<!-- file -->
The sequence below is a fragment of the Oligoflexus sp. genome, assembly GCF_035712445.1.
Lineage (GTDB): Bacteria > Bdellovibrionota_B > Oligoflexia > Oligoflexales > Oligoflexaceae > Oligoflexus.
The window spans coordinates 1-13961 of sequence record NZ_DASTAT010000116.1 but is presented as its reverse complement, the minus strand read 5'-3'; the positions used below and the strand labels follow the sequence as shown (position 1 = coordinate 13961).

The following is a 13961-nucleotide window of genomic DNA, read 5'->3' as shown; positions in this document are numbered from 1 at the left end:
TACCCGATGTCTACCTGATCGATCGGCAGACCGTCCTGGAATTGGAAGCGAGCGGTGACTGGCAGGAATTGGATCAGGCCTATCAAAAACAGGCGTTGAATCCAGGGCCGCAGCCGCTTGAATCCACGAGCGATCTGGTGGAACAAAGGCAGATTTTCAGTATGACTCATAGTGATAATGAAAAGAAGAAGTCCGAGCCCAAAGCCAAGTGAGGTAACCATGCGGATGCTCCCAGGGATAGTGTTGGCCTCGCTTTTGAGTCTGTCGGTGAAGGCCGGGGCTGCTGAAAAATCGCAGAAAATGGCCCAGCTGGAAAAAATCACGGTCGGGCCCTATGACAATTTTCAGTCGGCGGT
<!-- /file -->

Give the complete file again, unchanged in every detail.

The sequence below is a fragment of the Oligoflexus sp. genome, assembly GCF_035712445.1.
Lineage (GTDB): Bacteria > Bdellovibrionota_B > Oligoflexia > Oligoflexales > Oligoflexaceae > Oligoflexus.
The window spans coordinates 1-13961 of sequence record NZ_DASTAT010000116.1 but is presented as its reverse complement, the minus strand read 5'-3'; the positions used below and the strand labels follow the sequence as shown (position 1 = coordinate 13961).

The following is a 13961-nucleotide window of genomic DNA, read 5'->3' as shown; positions in this document are numbered from 1 at the left end:
TACCCGATGTCTACCTGATCGATCGGCAGACCGTCCTGGAATTGGAAGCGAGCGGTGACTGGCAGGAATTGGATCAGGCCTATCAAAAACAGGCGTTGAATCCAGGGCCGCAGCCGCTTGAATCCACGAGCGATCTGGTGGAACAAAGGCAGATTTTCAGTATGACTCATAGTGATAATGAAAAGAAGAAGTCCGAGCCCAAAGCCAAGTGAGGTAACCATGCGGATGCTCCCAGGGATAGTGTTGGCCTCGCTTTTGAGTCTGTCGGTGAAGGCCGGGGCTGCTGAAAAATCGCAGAAAATGGCCCAGCTGGAAAAAATCACGGTCGGGCCCTATGACAATTTTCAGTCGGCGGT